Analyzing Obamacare's Impact In Arizona With the collapse of the Republicans' health care bill, we consider the impact on Arizona, a state where many have benefited from Obamacare, but others have been hard hit by rising insurance premiums.
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Analyzing Obamacare's Impact In Arizona

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Analyzing Obamacare's Impact In Arizona

Analyzing Obamacare's Impact In Arizona

Analyzing Obamacare's Impact In Arizona

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With the collapse of the Republicans' health care bill, we consider the impact on Arizona, a state where many have benefited from Obamacare, but others have been hard hit by rising insurance premiums.

LOURDES GARCIA-NAVARRO, HOST:

It was a tumultuous week in Washington with President Trump and House Republicans unable to agree on a repeal of the Affordable Care Act. So Obamacare remains, as Speaker Paul Ryan said, the law of the land. So how is that law playing out for people? Critics often point to Arizona as a state where the Affordable Care Act has not worked out well. Reporter Will Stone joins us from member station KJZZ in Tempe to talk about the ACA in Arizona.

Hello.

WILL STONE, BYLINE: Hello. Great to be here.

GARCIA-NAVARRO: So the president and others, as I mentioned, point to a sharp rise in insurance premiums in Arizona since Obamacare became law. How big an issue is this for the people of Arizona?

STONE: It really depends on who you talk to. The number that was held up repeatedly was an average increase of about 116 percent for the benchmark plan here. The caveat is that most people don't feel that price hike because they're insulated by the tax credits under the Affordable Care Act. The Republican replacement for that would have lowered the tax credits relatively significantly for a place like Arizona. And the question would have been - how would people have afforded premiums?

The real problem, though, has been the marketplace and how insurers have slowly left. This is having an impact - the high deductibles and the lack of options - on real people. I spoke with a mother, Corrine Bobby (ph), who lives just north of Phoenix. And her daughter was born with a complex congenital heart disease. And so she was thrilled when the ACA happened and her daughter could get coverage. But even to this day, she can't afford insurance for the rest of her family.

CORRINE BOBBY: It's amazing that my daughter has this lifesaving care now. But you're going to force me to pay a penalty for something that I can't afford for the rest of us. But that shouldn't be my problem. My problem should be which insurance company I should be getting. That would be my problem.

STONE: They were looking at premiums costing the rest of them $400 to $600 a month and deductibles of more than $6,000 per person. And they just decided, you know, it's not worth it.

GARCIA-NAVARRO: But there are people who have benefited?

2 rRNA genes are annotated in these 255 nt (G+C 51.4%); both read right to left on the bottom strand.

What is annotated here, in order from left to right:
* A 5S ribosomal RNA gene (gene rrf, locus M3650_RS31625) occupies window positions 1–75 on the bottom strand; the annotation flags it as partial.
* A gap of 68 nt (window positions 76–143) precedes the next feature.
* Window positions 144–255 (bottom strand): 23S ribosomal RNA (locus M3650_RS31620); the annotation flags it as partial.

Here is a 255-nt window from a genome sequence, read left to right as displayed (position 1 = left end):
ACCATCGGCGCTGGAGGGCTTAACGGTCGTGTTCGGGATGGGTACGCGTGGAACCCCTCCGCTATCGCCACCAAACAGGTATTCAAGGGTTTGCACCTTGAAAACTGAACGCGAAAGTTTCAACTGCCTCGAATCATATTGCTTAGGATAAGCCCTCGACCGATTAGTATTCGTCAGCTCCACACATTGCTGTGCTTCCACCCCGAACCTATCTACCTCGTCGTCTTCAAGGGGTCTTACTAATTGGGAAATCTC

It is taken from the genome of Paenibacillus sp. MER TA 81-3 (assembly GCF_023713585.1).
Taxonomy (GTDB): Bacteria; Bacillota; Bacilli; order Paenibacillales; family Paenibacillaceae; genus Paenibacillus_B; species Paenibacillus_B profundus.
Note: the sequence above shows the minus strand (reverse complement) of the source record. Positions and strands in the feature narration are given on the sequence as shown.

STONE: Yes, people - the 200,000 people in the marketplace, many of whom can now afford insurance with the tax credits. And then 400,000 plus people in Arizona benefited from Medicaid expansion. And that was the big concern here when - as the Republicans moved to repeal and replace the Affordable Care Act.

GARCIA-NAVARRO: So what are Arizona politicians saying now that it's clear the ACA will be with us for the foreseeable future?

STONE: Our members of Congress were divided about whether they were going to support this bill or not. We had two members who had said they would vote for the bill. And then we had members in the far-right Freedom Caucus who said it did not go far enough, and they were going to oppose it.

So I think we will see our representatives in Congress saying we still need to do something about this law, and it needs to be something that works and actually brings down costs. And I'm sure some people here are breathing a sigh of relief because the Republican replacement could have forced some tough decisions for things like Medicaid here in Arizona.

GARCIA-NAVARRO: So what's next? Is there anything the state government can do to fix the problems with how the ACA is working in Arizona? Or do Arizonans just wait for it to explode as the president has suggested it will?

STONE: This is mostly in the hands of the federal government right now. Arizona was not one of the states that set up its own exchange. It participates in the healthcare.gov. And leading up to open enrollment last year, we saw the federal governor making efforts to woo insurers back into the marketplace, even after they were concerned about costs and losing money. The question is - will the Trump administration do the same? - and I think that's what a lot of folks who rely on the coverage right now are wondering.

GARCIA-NAVARRO: That's reporter Will Stone. He's part of a reporting partnership between NPR, Kaiser Health News and member station KJZZ.

Thanks so much for being with us.

STONE: Thank you.

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